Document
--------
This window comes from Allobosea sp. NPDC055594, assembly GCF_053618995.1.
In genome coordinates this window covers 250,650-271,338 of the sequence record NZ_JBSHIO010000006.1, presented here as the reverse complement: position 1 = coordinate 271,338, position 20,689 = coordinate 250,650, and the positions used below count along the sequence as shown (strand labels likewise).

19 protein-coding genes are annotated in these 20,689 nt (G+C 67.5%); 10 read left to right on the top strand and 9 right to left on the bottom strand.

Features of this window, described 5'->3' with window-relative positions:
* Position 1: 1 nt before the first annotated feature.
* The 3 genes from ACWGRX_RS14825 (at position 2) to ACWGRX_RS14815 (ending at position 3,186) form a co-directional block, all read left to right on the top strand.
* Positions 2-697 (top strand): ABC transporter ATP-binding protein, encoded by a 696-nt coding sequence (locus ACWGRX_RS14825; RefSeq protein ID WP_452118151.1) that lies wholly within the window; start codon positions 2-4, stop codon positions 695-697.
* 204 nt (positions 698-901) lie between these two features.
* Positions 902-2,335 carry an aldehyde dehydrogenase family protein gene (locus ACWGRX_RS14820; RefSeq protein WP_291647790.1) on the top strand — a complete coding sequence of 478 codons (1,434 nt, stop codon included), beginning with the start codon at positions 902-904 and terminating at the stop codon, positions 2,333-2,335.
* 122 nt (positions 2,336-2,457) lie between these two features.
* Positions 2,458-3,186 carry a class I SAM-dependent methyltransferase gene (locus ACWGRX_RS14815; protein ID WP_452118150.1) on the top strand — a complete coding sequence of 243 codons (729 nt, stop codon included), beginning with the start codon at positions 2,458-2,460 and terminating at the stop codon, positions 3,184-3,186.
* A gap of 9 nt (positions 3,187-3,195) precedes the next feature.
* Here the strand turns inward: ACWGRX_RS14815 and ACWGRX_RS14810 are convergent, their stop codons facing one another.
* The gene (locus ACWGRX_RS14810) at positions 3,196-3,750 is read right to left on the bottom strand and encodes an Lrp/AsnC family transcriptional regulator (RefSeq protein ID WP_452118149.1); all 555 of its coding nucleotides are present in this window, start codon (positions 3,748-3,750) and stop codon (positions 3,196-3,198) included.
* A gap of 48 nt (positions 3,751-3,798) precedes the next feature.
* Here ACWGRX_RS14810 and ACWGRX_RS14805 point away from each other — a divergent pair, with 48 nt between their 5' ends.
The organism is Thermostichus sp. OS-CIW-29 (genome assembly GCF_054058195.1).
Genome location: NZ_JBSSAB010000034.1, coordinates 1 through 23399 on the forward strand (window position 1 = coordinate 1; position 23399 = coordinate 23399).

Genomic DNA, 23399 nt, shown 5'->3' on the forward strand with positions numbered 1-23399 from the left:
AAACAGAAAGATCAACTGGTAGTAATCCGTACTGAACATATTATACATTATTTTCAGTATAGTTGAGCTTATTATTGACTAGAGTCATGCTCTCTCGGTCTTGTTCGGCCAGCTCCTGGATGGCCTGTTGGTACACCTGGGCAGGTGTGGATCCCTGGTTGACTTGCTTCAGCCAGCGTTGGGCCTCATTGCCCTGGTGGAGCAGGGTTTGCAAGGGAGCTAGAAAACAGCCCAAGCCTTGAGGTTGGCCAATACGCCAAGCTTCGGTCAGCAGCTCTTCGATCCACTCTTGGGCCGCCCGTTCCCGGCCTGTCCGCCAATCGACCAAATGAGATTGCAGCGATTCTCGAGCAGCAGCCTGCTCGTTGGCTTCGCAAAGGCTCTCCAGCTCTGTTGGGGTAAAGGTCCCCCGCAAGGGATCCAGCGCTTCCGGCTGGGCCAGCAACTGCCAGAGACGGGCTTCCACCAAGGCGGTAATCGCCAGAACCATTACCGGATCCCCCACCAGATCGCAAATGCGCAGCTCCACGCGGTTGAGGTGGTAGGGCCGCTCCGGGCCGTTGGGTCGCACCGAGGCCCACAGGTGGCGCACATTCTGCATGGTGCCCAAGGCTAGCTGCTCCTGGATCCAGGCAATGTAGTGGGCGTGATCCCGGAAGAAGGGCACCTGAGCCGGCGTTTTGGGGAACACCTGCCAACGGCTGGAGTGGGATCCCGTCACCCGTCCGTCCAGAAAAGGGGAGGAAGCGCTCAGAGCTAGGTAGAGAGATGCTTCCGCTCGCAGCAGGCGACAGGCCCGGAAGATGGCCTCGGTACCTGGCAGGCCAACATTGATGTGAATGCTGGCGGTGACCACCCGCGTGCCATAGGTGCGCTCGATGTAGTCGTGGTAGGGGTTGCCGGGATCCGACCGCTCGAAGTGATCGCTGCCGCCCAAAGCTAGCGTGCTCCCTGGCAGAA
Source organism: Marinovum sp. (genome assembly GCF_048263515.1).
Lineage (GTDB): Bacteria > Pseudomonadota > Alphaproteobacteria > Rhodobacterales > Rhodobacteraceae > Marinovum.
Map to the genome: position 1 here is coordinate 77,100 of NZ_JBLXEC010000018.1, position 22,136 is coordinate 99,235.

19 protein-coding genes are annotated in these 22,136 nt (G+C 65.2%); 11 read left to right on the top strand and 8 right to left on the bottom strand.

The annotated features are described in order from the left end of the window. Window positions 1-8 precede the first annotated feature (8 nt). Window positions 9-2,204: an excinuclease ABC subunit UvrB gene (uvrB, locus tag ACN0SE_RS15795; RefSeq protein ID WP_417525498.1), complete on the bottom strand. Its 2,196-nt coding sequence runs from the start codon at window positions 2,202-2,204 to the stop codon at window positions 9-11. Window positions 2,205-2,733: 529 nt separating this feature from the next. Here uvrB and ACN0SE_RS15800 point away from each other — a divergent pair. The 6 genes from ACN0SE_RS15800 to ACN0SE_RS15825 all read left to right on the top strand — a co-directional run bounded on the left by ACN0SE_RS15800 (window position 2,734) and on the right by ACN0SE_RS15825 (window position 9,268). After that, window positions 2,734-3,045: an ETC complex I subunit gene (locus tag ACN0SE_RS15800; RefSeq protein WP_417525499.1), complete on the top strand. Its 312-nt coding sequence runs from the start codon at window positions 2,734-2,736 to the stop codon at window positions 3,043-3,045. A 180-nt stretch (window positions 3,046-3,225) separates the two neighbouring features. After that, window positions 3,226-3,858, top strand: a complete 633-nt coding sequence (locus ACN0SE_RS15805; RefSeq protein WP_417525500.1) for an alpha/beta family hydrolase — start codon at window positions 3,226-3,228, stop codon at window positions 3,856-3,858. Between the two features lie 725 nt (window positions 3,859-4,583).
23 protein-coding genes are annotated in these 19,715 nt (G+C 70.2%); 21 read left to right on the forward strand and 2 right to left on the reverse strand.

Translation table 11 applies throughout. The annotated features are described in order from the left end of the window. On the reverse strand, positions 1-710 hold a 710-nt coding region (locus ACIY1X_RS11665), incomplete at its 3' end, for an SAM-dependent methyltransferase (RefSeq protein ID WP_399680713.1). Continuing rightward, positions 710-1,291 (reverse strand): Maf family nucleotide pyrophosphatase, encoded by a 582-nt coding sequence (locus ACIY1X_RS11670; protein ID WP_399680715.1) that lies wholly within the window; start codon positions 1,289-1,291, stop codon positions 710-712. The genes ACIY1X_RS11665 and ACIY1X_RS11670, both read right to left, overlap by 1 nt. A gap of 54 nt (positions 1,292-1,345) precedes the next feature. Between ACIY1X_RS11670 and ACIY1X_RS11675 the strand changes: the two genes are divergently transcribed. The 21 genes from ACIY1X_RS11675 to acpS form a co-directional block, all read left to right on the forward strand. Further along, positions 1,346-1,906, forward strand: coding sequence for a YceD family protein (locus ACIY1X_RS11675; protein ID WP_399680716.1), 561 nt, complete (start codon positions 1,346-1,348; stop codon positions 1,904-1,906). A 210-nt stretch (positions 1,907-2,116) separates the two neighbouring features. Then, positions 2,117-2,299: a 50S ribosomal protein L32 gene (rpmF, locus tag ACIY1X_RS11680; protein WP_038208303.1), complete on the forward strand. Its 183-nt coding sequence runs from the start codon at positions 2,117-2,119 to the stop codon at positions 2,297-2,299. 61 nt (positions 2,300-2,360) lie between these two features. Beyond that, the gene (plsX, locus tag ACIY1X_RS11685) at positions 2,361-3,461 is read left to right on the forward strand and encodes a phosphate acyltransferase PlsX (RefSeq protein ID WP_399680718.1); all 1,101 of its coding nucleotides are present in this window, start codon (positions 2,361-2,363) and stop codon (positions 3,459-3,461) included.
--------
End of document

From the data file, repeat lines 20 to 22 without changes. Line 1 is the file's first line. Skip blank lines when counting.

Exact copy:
AAACAGAAAGATCAACTGGTAGTAATCCGTACTGAACATATTATACATTATTTTCAGTATAGTTGAGCTTATTATTGACTAGAGTCATGCTCTCTCGGTCTTGTTCGGCCAGCTCCTGGATGGCCTGTTGGTACACCTGGGCAGGTGTGGATCCCTGGTTGACTTGCTTCAGCCAGCGTTGGGCCTCATTGCCCTGGTGGAGCAGGGTTTGCAAGGGAGCTAGAAAACAGCCCAAGCCTTGAGGTTGGCCAATACGCCAAGCTTCGGTCAGCAGCTCTTCGATCCACTCTTGGGCCGCCCGTTCCCGGCCTGTCCGCCAATCGACCAAATGAGATTGCAGCGATTCTCGAGCAGCAGCCTGCTCGTTGGCTTCGCAAAGGCTCTCCAGCTCTGTTGGGGTAAAGGTCCCCCGCAAGGGATCCAGCGCTTCCGGCTGGGCCAGCAACTGCCAGAGACGGGCTTCCACCAAGGCGGTAATCGCCAGAACCATTACCGGATCCCCCACCAGATCGCAAATGCGCAGCTCCACGCGGTTGAGGTGGTAGGGCCGCTCCGGGCCGTTGGGTCGCACCGAGGCCCACAGGTGGCGCACATTCTGCATGGTGCCCAAGGCTAGCTGCTCCTGGATCCAGGCAATGTAGTGGGCGTGATCCCGGAAGAAGGGCACCTGAGCCGGCGTTTTGGGGAACACCTGCCAACGGCTGGAGTGGGATCCCGTCACCCGTCCGTCCAGAAAAGGGGAGGAAGCGCTCAGAGCTAGGTAGAGAGATGCTTCCGCTCGCAGCAGGCGACAGGCCCGGAAGATGGCCTCGGTACCTGGCAGGCCAACATTGATGTGAATGCTGGCGGTGACCACCCGCGTGCCATAGGTGCGCTCGATGTAGTCGTGGTAGGGGTTGCCGGGATCCGACCGCTCGAAGTGATCGCTGCCGCCCAAAGCTAGCGTGCTCCCTGGCAGAA
Source organism: Marinovum sp. (genome assembly GCF_048263515.1).
Lineage (GTDB): Bacteria > Pseudomonadota > Alphaproteobacteria > Rhodobacterales > Rhodobacteraceae > Marinovum.